This really all depends on the size of the organization, too. If you have an organization with a deep hierarchy, you may see these structures layered upon one another (the PMBOK calls this a composite structure). For example, you may see a set of functional management units that act as a “balanced matrix organization,” with the next management level being more “projectized” (think of this as locations, perhaps) overlying it, grouped into a “projectized” business units at the top. Understanding your organizational enablers, especially organizational structure evolution, and managing it intentionally, are key to designing around excellence in project delivery.

If you’re interested in learning more about improving project management, check out the following resources from Zweig Group:

  • Advanced Project Management for AEC Professionals is a new virtual seminar that is ideal for people that have existing experience leading projects and teams. This advanced project management course is designed to take a project manager to the next level, with a focus on anticipating problems, communicating with leadership and other important stakeholders, and transitioning from managing to leading people and projects. It will focus on the nuances of different situations that commonly arise and how to adapt and optimize your responses to situations in order to maximize the impact of core PM skills.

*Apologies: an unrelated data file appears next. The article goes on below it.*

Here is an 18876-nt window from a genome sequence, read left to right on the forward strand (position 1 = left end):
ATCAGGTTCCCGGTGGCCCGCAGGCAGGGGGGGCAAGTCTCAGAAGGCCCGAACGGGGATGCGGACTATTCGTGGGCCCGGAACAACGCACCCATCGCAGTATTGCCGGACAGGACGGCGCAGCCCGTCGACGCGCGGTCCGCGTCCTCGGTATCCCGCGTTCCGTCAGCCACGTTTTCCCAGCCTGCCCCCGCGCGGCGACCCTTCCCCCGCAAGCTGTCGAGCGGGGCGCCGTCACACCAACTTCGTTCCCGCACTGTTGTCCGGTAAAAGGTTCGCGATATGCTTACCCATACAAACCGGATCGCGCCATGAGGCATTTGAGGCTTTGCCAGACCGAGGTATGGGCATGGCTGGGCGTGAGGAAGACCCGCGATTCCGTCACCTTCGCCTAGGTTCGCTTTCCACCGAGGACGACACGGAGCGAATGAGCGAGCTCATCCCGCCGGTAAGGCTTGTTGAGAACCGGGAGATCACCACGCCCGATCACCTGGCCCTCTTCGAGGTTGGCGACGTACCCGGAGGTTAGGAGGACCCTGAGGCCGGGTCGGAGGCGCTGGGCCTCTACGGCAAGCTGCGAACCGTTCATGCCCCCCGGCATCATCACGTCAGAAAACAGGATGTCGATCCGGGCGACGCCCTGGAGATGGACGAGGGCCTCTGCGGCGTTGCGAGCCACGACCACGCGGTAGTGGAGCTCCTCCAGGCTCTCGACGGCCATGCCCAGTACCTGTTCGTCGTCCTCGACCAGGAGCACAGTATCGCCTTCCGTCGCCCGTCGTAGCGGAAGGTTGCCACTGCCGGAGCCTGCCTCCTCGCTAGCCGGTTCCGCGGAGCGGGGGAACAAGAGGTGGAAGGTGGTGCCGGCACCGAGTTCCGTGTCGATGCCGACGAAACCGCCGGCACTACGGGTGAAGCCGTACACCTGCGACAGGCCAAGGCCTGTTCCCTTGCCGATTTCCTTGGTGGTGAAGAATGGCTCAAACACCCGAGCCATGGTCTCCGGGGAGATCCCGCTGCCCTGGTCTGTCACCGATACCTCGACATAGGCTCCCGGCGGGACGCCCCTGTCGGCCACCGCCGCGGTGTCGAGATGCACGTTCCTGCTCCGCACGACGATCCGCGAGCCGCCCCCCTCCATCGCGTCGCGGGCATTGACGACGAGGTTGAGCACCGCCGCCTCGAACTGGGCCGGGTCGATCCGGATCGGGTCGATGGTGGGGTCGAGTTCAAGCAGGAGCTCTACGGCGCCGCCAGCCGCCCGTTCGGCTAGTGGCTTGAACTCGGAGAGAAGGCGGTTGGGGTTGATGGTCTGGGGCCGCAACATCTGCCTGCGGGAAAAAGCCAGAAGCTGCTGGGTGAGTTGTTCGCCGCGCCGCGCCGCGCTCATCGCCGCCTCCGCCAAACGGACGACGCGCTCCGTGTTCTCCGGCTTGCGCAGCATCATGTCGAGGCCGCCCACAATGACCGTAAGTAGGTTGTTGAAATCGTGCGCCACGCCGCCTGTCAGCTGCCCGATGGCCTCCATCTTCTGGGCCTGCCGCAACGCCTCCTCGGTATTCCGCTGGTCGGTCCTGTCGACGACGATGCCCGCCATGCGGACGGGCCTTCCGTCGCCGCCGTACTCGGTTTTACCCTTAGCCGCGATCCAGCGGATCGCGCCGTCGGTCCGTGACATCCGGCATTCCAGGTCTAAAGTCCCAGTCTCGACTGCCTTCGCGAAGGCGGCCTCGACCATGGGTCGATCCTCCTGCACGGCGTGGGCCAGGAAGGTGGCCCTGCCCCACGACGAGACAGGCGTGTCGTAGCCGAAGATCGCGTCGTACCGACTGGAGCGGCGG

• Zweig Group is currently collecting data in the Project Management Survey of AEC Firms for the 2021 Project Management Report. Participate and save 50 percent on this important resource.

Stephanie Warino is a strategic planning advisor with Zweig Group. Contact her at

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About Zweig Group

Zweig Group, three times on the Inc. 500/5000 list, is the industry leader and premiere authority in AEC firm management and marketing, the go-to source for data and research, and the leading provider of customized learning and training. Zweig Group exists to help AEC firms succeed in a complicated and challenging marketplace through services that include: Mergers & Acquisitions, Strategic Planning, Valuation, Executive Search, Board of Director Services, Ownership Transition, Marketing & Branding, and Business Development Training. The firm has offices in Dallas and Fayetteville, Arkansas.